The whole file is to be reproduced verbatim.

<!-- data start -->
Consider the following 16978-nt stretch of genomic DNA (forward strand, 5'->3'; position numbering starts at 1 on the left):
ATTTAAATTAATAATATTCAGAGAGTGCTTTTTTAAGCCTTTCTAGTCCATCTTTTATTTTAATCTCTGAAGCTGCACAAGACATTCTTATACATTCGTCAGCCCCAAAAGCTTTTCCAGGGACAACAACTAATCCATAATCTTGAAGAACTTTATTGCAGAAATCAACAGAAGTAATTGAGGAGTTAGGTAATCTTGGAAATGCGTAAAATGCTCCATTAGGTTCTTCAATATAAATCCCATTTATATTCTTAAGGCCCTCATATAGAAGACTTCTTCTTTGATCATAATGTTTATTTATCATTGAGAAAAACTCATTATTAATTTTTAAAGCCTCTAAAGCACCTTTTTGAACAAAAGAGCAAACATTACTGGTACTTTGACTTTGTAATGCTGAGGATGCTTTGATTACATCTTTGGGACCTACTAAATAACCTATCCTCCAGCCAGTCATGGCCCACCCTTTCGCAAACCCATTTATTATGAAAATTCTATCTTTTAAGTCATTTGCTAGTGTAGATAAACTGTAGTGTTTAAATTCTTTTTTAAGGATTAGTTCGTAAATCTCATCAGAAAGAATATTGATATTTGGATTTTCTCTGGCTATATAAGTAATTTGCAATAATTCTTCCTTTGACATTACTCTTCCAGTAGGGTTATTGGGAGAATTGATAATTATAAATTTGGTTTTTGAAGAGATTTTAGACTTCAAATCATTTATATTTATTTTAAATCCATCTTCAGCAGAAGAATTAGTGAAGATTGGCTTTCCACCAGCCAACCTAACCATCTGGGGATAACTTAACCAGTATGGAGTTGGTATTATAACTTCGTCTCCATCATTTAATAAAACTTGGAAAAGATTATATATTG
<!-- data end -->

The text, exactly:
Consider the following 16978-nt stretch of genomic DNA (forward strand, 5'->3'; position numbering starts at 1 on the left):
ATTTAAATTAATAATATTCAGAGAGTGCTTTTTTAAGCCTTTCTAGTCCATCTTTTATTTTAATCTCTGAAGCTGCACAAGACATTCTTATACATTCGTCAGCCCCAAAAGCTTTTCCAGGGACAACAACTAATCCATAATCTTGAAGAACTTTATTGCAGAAATCAACAGAAGTAATTGAGGAGTTAGGTAATCTTGGAAATGCGTAAAATGCTCCATTAGGTTCTTCAATATAAATCCCATTTATATTCTTAAGGCCCTCATATAGAAGACTTCTTCTTTGATCATAATGTTTATTTATCATTGAGAAAAACTCATTATTAATTTTTAAAGCCTCTAAAGCACCTTTTTGAACAAAAGAGCAAACATTACTGGTACTTTGACTTTGTAATGCTGAGGATGCTTTGATTACATCTTTGGGACCTACTAAATAACCTATCCTCCAGCCAGTCATGGCCCACCCTTTCGCAAACCCATTTATTATGAAAATTCTATCTTTTAAGTCATTTGCTAGTGTAGATAAACTGTAGTGTTTAAATTCTTTTTTAAGGATTAGTTCGTAAATCTCATCAGAAAGAATATTGATATTTGGATTTTCTCTGGCTATATAAGTAATTTGCAATAATTCTTCCTTTGACATTACTCTTCCAGTAGGGTTATTGGGAGAATTGATAATTATAAATTTGGTTTTTGAAGAGATTTTAGACTTCAAATCATTTATATTTATTTTAAATCCATCTTCAGCAGAAGAATTAGTGAAGATTGGCTTTCCACCAGCCAACCTAACCATCTGGGGATAACTTAACCAGTATGGAGTTGGTATTATAACTTCGTCTCCATCATTTAATAAAACTTGGAAAAGATTATATATTG